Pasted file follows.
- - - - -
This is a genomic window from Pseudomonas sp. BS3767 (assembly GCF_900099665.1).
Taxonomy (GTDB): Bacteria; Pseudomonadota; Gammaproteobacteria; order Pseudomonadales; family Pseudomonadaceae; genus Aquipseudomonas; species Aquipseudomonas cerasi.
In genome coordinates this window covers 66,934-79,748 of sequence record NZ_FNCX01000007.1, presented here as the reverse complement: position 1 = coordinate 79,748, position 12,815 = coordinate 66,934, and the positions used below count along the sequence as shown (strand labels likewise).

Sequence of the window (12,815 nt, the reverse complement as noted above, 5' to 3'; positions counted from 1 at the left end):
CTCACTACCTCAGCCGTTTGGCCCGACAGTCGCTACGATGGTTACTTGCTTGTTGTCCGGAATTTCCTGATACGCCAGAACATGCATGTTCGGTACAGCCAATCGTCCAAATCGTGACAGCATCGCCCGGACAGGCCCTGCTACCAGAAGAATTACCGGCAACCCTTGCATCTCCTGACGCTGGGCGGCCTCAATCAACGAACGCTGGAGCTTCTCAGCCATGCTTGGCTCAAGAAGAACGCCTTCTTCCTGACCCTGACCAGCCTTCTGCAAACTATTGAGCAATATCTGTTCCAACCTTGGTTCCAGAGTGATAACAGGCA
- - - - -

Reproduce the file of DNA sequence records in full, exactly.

This is a genomic window from Pseudomonas sp. BS3767 (assembly GCF_900099665.1).
Taxonomy (GTDB): Bacteria; Pseudomonadota; Gammaproteobacteria; order Pseudomonadales; family Pseudomonadaceae; genus Aquipseudomonas; species Aquipseudomonas cerasi.
In genome coordinates this window covers 66,934-79,748 of sequence record NZ_FNCX01000007.1, presented here as the reverse complement: position 1 = coordinate 79,748, position 12,815 = coordinate 66,934, and the positions used below count along the sequence as shown (strand labels likewise).

Sequence of the window (12,815 nt, the reverse complement as noted above, 5' to 3'; positions counted from 1 at the left end):
CTCACTACCTCAGCCGTTTGGCCCGACAGTCGCTACGATGGTTACTTGCTTGTTGTCCGGAATTTCCTGATACGCCAGAACATGCATGTTCGGTACAGCCAATCGTCCAAATCGTGACAGCATCGCCCGGACAGGCCCTGCTACCAGAAGAATTACCGGCAACCCTTGCATCTCCTGACGCTGGGCGGCCTCAATCAACGAACGCTGGAGCTTCTCAGCCATGCTTGGCTCAAGAAGAACGCCTTCTTCCTGACCCTGACCAGCCTTCTGCAAACTATTGAGCAATATCTGTTCCAACCTTGGTTCCAGAGTGATAACAGGCA